Revive Our Hearts Podcast

Leslie Basham: At one time in her life, Jennifer Epperson had a strong dislike for about half the population, the male half.

Jennifer Epperson: I took secret delight in being able to puncture the male ego, and I think that that was a reflection of feeling dis-empowered when I was a little girl and seeing that happen to my mom and seeing that happen to the women in our family. This was my way of revenge, of self-protection. "Gees, if I don't protect myself, who's going to protect me?" I was never thinking that there was a God who really loved me unconditionally, and He would protect me. I had to protect myself.

Leslie: It's Wednesday, September 5, and this is Revive Our Hearts with Nancy Leigh DeMoss. Nancy?

Nancy Leigh DeMoss: Well, we're continuing today in a fascinating conversation with two of my friends, Carolyn McCulley and Jennifer Epperson. Carolyn and Jennifer, thank you for joining us again on the program.

Carolyn McCulley: It is good to be here, Nancy.

Jennifer: Oh yes. Definitely.

Nancy: For those who didn't hear the program yesterday, you will want to go back and listen to that, either on www.ReviveOurHearts.com, or you may want to order a CD of this week's series because it's been very educational as both of you women have shared something of your personal journey of walking through the morass of feminist thinking and particularly back in the 70s and 80s, in your college years, and to see the influence that had on your lives.

For those who weren't with us yesterday, let me just say that, Carolyn, you're an author and a speaker and serve on the staff of Sovereign Grace Ministries, a ministry that we love and respect. Thank the Lord for your friendship and partnership in ministry in so many ways over the years.

Jennifer Epperson is a newer friend. Jennifer is the station manager for our station partner, WRMB, in Boynton Beach, Florida. That's part of the Moody radio group. Jennifer, in addition to your participation with us on the broadcast this week, we get to partner in ministry Monday through Friday through your work there with the Moody station. We are so thankful for you and for them.

I want to pick up where we left off yesterday. Both of you women, in many respects, were products of what, Carolyn, you defined for us as a second wave of feminism in the 60s, 70s. For many women today, especially many younger women, this whole feminist thinking is so in the air that we breathe that they are not really aware of what was going on that brought about some radical, paradigm shifts in the ways that women think about marriage, about men, about what it means to be a woman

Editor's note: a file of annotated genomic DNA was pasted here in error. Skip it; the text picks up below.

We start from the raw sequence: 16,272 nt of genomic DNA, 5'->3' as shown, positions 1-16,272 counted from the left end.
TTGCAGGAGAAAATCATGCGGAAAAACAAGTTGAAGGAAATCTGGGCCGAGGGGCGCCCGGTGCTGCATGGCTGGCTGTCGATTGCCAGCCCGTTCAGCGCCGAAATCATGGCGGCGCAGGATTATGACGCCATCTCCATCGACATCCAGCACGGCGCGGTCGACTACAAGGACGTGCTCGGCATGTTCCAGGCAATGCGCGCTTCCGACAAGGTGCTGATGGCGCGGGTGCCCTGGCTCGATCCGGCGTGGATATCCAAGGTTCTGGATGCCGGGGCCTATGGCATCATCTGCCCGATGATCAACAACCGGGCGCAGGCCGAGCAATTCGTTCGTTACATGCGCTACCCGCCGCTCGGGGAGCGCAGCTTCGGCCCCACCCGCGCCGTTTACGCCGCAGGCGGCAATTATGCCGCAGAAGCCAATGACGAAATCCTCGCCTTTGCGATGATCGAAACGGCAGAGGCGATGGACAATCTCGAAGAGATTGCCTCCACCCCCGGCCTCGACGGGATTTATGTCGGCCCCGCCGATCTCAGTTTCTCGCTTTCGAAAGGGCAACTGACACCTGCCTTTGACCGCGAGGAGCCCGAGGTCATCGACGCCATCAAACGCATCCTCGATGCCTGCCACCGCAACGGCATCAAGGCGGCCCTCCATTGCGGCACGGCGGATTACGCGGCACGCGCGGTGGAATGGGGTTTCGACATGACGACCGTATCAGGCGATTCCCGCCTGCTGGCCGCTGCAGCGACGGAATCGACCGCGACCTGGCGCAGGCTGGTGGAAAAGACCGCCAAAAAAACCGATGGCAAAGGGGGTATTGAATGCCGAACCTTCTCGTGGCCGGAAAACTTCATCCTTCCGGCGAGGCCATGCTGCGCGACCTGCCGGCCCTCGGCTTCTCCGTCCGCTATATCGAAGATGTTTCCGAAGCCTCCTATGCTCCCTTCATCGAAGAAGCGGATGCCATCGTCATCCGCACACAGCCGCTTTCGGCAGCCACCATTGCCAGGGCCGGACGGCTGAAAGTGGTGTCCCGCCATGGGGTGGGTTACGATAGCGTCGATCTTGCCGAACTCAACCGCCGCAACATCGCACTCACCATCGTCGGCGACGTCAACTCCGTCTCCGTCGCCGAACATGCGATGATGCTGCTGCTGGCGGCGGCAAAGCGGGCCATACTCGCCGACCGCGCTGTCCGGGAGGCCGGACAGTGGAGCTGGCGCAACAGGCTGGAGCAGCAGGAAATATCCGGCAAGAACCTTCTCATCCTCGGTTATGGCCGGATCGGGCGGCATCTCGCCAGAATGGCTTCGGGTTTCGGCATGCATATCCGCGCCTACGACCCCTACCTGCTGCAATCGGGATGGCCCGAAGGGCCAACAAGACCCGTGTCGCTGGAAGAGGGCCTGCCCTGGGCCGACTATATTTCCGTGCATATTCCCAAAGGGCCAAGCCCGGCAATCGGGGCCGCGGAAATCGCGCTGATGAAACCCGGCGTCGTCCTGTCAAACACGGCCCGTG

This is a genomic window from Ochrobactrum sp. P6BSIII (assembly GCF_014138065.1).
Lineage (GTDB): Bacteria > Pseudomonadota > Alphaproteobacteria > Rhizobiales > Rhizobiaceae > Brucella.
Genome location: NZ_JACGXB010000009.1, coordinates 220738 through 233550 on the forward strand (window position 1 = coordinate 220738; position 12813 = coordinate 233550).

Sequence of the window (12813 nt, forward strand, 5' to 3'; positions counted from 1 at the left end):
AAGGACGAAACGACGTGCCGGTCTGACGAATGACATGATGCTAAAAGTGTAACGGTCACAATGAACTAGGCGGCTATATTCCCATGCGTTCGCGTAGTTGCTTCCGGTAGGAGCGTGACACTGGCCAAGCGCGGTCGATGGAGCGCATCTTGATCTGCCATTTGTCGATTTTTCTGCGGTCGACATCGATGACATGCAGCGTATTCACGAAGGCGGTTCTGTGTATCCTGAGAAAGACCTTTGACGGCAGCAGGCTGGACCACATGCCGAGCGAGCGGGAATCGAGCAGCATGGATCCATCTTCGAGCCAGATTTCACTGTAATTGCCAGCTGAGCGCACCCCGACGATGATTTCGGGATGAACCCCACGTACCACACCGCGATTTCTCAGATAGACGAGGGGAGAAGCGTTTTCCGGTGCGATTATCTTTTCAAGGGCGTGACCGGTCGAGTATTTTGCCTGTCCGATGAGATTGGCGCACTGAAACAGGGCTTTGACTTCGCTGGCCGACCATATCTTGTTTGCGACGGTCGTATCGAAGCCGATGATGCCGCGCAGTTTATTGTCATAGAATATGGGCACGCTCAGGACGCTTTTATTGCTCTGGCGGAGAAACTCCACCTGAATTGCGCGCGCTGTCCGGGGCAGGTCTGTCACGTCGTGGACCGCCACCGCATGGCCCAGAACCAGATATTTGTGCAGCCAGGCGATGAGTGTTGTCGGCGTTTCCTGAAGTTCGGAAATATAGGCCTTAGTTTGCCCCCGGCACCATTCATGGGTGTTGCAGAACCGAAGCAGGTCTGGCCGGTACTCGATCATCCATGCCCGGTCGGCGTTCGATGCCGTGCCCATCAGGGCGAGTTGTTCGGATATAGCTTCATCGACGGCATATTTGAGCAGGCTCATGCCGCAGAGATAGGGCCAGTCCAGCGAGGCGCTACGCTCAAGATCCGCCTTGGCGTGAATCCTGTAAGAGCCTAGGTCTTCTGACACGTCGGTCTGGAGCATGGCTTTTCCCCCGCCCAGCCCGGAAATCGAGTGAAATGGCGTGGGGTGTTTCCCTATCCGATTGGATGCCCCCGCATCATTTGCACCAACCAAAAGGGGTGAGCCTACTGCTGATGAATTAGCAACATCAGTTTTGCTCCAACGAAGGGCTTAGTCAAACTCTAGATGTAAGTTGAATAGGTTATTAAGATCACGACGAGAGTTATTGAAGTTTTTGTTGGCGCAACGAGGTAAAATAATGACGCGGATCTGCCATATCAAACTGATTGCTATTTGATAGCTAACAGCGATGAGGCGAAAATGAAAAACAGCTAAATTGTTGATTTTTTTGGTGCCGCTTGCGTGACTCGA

This really was a seismic shift in our culture. Jennifer, you've shared with me some of the lies over the years that you found yourself coming to believe about men, about marriage. Tell us what some of those were.

Jennifer: Well, first of all, I'd like to say that I ended up a very tortured soul because in my heart of hearts, I did want to be married. But in order to be married, you have to marry a man. I hated them, so there was. . . (Laughing)

Nancy: So there's some tension there.

Jennifer: There was a lot of tension there! At least ideologically, I hated men. There were men that I admired, but to be married to one—I don't know. Would I lose my identity? That probably was the biggest lie that I came to believe.

I also came to believe that children ruin a woman's life, and by extension, sex can ruin a woman's life because it can produce children. I think that was the whole deal with free sex and birth control in the 60s and abortion later on in the 70s. The idea that a woman should be able to as freely express herself sexually without any consequences as men can.

Never mind that you're eliminating a life, but because I was a Christian, I knew that premarital sex was wrong. That totally warped my whole view of sex so that if I was sexual in any way—even now as a married woman, I'm working through this, that sex is slutty. It's for sluts, and that was another lie I came to believe.

Nancy: Even after you got married, as now. . .

Jennifer: I'm a married woman.

Nancy: . . . a Christian woman and a married woman, to a godly man, you found yourself still struggling with some of those old ways of thinking about men and about sex.

Jennifer: Exactly. I did. I spoke yesterday about how men are the same as women. They just bear children.

Nancy: This was really a premise of the feminist revolution.

Jennifer: Yes, but then the children ruin your life. It's back to lie number two that I mentioned. Around the late 90s, I had become a radio station manager. In the Christian world that was pretty much unheard of, to have a woman as a radio station manager, and that affected my dating life. Men don't know what to do with us now.